The Ambassador in Belgium (Murphy) to the Secretary of State
112. I saw Van Zeeland today on his return from Paris. He told me that he dined with Schuman and Petsche1 last evening and expressed himself as encouraged over their attitude toward the question of [Page 615] eventual progress toward western European economic integration. Van Zeeland said, however, that he told the French bluntly that in his opinion the experts had made no progress whatever in the financial and trade fields during the past weeks. He said he discussed his theories regarding adjustments in the field of prohibitive tariffs with particular reference to agriculture, coal, and steel—pointing out that the French plan of gradual approach in his opinion would fail and that there must be “one hundred percent approach” with a flexible basis for each of the principal different commodities. He referred to the formula which had been adopted in Benelux in the field of agriculture as an example of what must be done for western Europe. He said also that he had conversations with MacBride and Gruber2 and that they had arrived at an agreement under which, as President and Vice Presidents of the Council of Ministers of OEEC, each would spend two days weekly in Paris and on the fourth week the three would meet for consultation. They would also make a division of the work in OEEC which each would supervise, thus distributing the load.
Van Zeeland expressed disappointment but not surprise over the firm British opposition to Spaak announced in Department’s intel of January 23.3 He, of course, has been aware of the unyielding British attitude on this subject. In his opinion Spaak’s public remarks4 on this subject while Spaak was in the US had a most unfortunate effect on British opinion but in addition Van Zeeland advances view that Spaak as a Socialist is more useful to the British if remains within Belgium itself where he would exercise an influence favorable to British views in respect of the royal question and in certain economic matters. Spaak, paradoxical as that may seem in view of foregoing, is not welcome to the British Labor Party according to Van Zeeland as an influence in international European matters.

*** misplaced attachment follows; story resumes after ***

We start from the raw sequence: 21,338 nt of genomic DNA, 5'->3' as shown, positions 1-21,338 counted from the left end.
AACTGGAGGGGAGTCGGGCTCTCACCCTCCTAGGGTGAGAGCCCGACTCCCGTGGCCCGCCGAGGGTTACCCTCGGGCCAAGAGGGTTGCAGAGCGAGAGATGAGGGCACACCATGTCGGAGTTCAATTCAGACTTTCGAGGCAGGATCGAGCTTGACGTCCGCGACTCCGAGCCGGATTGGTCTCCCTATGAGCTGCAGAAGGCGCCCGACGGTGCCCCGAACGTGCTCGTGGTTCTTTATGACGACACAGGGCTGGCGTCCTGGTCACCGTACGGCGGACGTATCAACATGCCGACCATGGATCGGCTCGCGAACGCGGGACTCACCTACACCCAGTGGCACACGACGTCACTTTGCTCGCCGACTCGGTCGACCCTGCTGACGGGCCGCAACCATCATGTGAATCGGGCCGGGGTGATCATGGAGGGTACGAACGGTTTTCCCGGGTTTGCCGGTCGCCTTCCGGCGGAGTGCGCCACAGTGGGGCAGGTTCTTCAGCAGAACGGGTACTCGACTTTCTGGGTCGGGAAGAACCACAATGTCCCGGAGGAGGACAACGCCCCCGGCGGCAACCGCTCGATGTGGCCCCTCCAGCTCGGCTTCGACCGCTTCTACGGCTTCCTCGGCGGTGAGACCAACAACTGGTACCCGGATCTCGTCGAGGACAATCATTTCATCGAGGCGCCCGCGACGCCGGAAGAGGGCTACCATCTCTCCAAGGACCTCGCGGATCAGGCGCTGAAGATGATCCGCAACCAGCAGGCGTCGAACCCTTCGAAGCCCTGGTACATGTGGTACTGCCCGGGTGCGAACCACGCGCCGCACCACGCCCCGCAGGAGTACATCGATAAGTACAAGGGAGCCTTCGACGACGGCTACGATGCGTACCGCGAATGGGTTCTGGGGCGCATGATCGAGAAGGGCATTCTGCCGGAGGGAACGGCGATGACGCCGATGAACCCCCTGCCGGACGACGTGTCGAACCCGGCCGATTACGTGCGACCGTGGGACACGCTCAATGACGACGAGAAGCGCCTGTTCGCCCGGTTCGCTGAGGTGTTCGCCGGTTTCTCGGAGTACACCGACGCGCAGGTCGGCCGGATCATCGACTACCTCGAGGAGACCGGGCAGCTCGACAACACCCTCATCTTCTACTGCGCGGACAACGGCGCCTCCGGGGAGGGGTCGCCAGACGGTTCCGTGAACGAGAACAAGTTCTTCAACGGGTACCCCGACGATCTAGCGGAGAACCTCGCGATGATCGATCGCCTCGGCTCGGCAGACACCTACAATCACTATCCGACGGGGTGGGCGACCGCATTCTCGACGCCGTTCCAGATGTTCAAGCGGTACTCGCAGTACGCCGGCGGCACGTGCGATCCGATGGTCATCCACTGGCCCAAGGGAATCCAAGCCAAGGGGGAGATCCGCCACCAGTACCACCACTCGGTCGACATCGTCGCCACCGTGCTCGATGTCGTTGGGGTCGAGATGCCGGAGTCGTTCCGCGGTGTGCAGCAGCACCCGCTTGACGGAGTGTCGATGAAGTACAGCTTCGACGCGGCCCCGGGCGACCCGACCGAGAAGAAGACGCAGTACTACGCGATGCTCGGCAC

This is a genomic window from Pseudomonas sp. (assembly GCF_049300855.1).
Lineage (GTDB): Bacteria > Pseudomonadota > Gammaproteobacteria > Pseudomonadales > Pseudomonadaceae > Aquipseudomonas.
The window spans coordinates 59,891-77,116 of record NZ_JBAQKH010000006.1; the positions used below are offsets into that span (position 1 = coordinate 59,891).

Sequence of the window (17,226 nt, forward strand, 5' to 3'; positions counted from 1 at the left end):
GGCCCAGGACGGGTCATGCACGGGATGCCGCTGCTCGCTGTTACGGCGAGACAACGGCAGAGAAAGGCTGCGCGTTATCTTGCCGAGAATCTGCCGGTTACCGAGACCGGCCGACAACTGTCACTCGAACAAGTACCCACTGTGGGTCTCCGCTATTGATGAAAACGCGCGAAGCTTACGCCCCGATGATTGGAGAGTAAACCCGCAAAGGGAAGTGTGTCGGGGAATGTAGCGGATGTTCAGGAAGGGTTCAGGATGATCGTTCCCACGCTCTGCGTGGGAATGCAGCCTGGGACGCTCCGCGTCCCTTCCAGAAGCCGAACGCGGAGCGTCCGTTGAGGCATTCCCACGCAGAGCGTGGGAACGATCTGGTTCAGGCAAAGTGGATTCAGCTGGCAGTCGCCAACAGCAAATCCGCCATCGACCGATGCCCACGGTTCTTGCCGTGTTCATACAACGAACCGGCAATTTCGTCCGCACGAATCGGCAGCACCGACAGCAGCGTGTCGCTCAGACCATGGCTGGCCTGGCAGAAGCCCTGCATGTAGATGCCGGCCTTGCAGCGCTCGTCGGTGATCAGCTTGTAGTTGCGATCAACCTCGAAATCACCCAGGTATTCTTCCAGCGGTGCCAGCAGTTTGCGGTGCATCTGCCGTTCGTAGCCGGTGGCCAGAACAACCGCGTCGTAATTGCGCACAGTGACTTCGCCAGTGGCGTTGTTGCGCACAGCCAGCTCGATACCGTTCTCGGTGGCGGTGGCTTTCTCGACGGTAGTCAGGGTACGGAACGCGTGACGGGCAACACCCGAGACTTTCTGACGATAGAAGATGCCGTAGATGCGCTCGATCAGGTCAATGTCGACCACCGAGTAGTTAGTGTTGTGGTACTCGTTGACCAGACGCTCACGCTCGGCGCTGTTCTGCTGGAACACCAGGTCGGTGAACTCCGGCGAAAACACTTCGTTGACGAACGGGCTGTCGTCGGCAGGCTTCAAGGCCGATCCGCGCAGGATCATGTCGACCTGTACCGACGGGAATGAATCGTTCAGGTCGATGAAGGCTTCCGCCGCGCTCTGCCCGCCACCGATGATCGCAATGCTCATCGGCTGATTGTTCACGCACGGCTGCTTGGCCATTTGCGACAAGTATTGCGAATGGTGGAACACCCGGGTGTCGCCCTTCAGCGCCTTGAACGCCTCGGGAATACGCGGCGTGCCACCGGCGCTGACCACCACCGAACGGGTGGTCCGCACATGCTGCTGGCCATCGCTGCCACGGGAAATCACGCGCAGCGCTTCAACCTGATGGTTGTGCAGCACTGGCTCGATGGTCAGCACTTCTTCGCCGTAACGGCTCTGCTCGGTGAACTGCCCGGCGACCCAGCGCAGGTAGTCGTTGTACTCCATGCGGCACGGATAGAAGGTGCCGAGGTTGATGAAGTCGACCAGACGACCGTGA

Van Zeeland again expressed firm conviction that Stikker would not accept the OEEC position as offered him.
Sent Department 112; repeated Paris 35 (Paris pass OSR), London 24, The Hague 12.
- Maurice Petsche, French Minister of Finance and Economic Affairs.↩
- Séan MacBride, Irish Minister for External Affairs, and Karl J. Gruber, Austrian Minister of Foreign Affairs.↩
- Not printed.↩
- Speech at the University of Pennsylvania, January 14, 1950, entitled “Britain and a United Europe,” published in the London Daily Telegraph and Morning Post, January 17, 1950.↩